EIGHT HAND POSITIONING GUIDELINES YOU'LL WISH YOU'D KNOWN YEARS AGO
When taking portraits, including hands in the frame can help to tell a story and make your photographs more appealing. However, if you don't properly pose them, they become more of a nuisance than a valuable asset to your shot.
1. SHOWING THE BACK OF THE HAND STRAIGHT ON IS A NO-NO.
The widest section of the hand is the rear. As a result, it may appear larger in images than it is, particularly if it is closer to the camera. A small bend in the wrist or a slight turn of the hand away from the camera might improve the appearance of the hand. It's worth noting that this only works for female models, as male models don't mind having their hands appear larger.
2. DO NOT SHOW THE INSIDE OF THE HAND DIRECTLY.
The interior of the hands is another item to avoid revealing straight on. The reason for this is that most of us have wrinkly hands, or at least hands that are wrinkled more than our faces. Face your hands away from the camera and toward the light, so the creases are "erased" by the light.
3. DO NOT PRESS YOUR HANDS OR FINGERS INTO YOUR FACE OR BODY.
Remind your model to be careful if their hands are visible in the frame and caressing their face or body. Pressing your hands on your face or body produces a mark, which is difficult to remove later. It also has the ability to smear makeup.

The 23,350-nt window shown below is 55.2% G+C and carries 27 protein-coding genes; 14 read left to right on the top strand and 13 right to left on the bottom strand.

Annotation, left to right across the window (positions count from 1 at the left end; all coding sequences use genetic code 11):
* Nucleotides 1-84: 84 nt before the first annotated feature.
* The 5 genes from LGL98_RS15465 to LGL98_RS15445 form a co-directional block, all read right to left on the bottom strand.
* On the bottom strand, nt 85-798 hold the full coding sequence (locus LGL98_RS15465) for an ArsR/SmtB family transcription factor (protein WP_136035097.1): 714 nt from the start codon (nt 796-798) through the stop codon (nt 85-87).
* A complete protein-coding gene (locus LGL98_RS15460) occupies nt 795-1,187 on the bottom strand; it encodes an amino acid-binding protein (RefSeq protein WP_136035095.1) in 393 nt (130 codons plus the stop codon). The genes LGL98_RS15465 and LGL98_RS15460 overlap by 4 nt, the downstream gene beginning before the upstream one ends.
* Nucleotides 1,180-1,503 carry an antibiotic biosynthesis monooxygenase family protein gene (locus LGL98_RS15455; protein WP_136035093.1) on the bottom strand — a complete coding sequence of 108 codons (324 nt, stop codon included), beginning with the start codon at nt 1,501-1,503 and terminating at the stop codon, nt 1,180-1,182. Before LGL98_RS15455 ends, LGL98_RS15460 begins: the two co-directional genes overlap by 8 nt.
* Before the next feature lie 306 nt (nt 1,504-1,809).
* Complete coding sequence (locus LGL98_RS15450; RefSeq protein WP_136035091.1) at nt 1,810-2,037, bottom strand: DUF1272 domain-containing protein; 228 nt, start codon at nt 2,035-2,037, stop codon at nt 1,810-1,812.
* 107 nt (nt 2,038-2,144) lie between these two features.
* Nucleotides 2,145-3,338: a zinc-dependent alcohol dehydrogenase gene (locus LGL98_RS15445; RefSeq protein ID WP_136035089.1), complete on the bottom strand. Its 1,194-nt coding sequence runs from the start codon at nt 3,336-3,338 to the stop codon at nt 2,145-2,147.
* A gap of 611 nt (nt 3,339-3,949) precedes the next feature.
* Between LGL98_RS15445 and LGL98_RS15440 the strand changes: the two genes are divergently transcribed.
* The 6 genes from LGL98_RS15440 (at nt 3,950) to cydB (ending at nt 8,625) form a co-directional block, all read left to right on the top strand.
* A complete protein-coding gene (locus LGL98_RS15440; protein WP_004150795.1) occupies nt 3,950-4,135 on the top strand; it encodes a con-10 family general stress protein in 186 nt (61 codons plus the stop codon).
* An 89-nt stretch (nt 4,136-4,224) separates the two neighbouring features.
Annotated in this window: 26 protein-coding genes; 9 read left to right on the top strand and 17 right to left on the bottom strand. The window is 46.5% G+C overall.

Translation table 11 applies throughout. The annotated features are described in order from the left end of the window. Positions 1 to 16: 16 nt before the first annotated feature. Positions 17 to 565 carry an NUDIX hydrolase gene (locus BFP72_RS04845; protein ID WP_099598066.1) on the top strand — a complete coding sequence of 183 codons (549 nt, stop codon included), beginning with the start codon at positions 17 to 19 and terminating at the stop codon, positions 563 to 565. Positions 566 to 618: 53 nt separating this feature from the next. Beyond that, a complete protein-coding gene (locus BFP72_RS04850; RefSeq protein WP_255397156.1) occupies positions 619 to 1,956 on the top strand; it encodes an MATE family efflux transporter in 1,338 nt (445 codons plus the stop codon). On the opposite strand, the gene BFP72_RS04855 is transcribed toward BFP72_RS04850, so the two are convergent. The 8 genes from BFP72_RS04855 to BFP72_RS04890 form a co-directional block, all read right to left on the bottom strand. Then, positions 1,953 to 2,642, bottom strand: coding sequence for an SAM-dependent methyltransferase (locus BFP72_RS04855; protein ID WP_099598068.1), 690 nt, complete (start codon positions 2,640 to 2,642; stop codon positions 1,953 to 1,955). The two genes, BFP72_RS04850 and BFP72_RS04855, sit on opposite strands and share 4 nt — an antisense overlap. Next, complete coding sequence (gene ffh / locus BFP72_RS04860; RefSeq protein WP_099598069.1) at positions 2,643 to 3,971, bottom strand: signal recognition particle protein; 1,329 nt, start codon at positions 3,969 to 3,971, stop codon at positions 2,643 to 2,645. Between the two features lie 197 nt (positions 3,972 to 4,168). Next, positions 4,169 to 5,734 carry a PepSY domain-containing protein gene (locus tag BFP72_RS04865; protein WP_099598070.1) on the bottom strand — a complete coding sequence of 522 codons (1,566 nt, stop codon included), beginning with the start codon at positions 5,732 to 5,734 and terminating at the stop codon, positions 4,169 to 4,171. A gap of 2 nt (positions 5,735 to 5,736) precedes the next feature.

4. MAKE SURE YOUR HANDS ARE MOISTURIZED AND CLEAN.
Here's a simple one: before the shot, make sure your model's hands are moisturized. You can either remind the model to bring the moisturizer or simply have it in your kit bag so that it's always available. Also, tell your model to care for their hands before the shoot: clean nail beds, no hangnails, and neatly applied nail polish.
5. WATCH OUT FOR “REBELS”
You know how one of the fingers in the frame has "a mind of its own?" Pay attention to these while you photograph, and advise your subject to make any required adjustments if one of the fingers begins to rebel against the others.
6. USE THE BLADE!
Remember how you should avoid revealing the front and rear of your hands straight on? Here's a simple yet effective tip: A simple turn of the wrist reveals the blades of the hands, giving them a more appealing appearance.
7. MATCH THE HANDS AND FACE SKIN TONES.
Hands and faces can sometimes have differing skin tones. Corrections will be made on set by the makeup professionals. If you don't have access to a makeup artist, be prepared to do some extra work in post to match the skin tones of your hands and face.
8. IN THE FRAME, THE HANDS SHOULD "TELL A STORY"
Hands should not be left dangling in the picture. They should add to the story, the subject's feelings, and the message you're trying to get over. Leave them out of the picture if they can't contribute to any of these.
Do you use these approaches for hand posing in your portraits? Is there anything else you'd like to add?
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Photography in motion by Phil Davenport